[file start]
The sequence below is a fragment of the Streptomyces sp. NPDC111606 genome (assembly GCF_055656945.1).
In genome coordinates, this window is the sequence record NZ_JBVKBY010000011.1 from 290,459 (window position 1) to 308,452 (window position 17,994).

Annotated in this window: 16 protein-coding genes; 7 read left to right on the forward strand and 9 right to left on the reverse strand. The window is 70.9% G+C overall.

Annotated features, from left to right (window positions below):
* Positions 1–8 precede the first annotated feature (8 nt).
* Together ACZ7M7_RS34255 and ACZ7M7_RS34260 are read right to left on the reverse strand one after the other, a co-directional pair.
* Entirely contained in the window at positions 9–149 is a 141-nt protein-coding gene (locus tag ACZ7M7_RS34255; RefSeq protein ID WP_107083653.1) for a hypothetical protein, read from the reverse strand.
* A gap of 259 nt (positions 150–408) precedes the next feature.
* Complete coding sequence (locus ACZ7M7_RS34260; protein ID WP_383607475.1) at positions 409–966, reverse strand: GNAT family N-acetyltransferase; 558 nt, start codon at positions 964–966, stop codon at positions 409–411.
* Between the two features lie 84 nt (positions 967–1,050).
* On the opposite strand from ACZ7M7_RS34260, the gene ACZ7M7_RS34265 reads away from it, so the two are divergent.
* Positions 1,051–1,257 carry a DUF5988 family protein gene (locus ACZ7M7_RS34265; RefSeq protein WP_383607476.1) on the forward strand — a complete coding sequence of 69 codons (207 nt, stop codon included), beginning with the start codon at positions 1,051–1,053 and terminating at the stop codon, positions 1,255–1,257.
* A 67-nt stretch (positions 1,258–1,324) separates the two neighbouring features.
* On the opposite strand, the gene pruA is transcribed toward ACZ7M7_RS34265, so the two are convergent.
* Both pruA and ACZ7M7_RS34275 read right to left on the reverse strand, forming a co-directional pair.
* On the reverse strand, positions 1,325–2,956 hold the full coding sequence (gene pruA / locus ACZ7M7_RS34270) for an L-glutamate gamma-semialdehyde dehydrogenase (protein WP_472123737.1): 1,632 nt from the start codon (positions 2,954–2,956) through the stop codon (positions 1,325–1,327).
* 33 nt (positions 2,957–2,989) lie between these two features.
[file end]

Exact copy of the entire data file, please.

The sequence below is a fragment of the Streptomyces sp. NPDC111606 genome (assembly GCF_055656945.1).
In genome coordinates, this window is the sequence record NZ_JBVKBY010000011.1 from 290,459 (window position 1) to 308,452 (window position 17,994).

Annotated in this window: 16 protein-coding genes; 7 read left to right on the forward strand and 9 right to left on the reverse strand. The window is 70.9% G+C overall.

Annotated features, from left to right (window positions below):
* Positions 1–8 precede the first annotated feature (8 nt).
* Together ACZ7M7_RS34255 and ACZ7M7_RS34260 are read right to left on the reverse strand one after the other, a co-directional pair.
* Entirely contained in the window at positions 9–149 is a 141-nt protein-coding gene (locus tag ACZ7M7_RS34255; RefSeq protein ID WP_107083653.1) for a hypothetical protein, read from the reverse strand.
* A gap of 259 nt (positions 150–408) precedes the next feature.
* Complete coding sequence (locus ACZ7M7_RS34260; protein ID WP_383607475.1) at positions 409–966, reverse strand: GNAT family N-acetyltransferase; 558 nt, start codon at positions 964–966, stop codon at positions 409–411.
* Between the two features lie 84 nt (positions 967–1,050).
* On the opposite strand from ACZ7M7_RS34260, the gene ACZ7M7_RS34265 reads away from it, so the two are divergent.
* Positions 1,051–1,257 carry a DUF5988 family protein gene (locus ACZ7M7_RS34265; RefSeq protein WP_383607476.1) on the forward strand — a complete coding sequence of 69 codons (207 nt, stop codon included), beginning with the start codon at positions 1,051–1,053 and terminating at the stop codon, positions 1,255–1,257.
* A 67-nt stretch (positions 1,258–1,324) separates the two neighbouring features.
* On the opposite strand, the gene pruA is transcribed toward ACZ7M7_RS34265, so the two are convergent.
* Both pruA and ACZ7M7_RS34275 read right to left on the reverse strand, forming a co-directional pair.
* On the reverse strand, positions 1,325–2,956 hold the full coding sequence (gene pruA / locus ACZ7M7_RS34270) for an L-glutamate gamma-semialdehyde dehydrogenase (protein WP_472123737.1): 1,632 nt from the start codon (positions 2,954–2,956) through the stop codon (positions 1,325–1,327).
* 33 nt (positions 2,957–2,989) lie between these two features.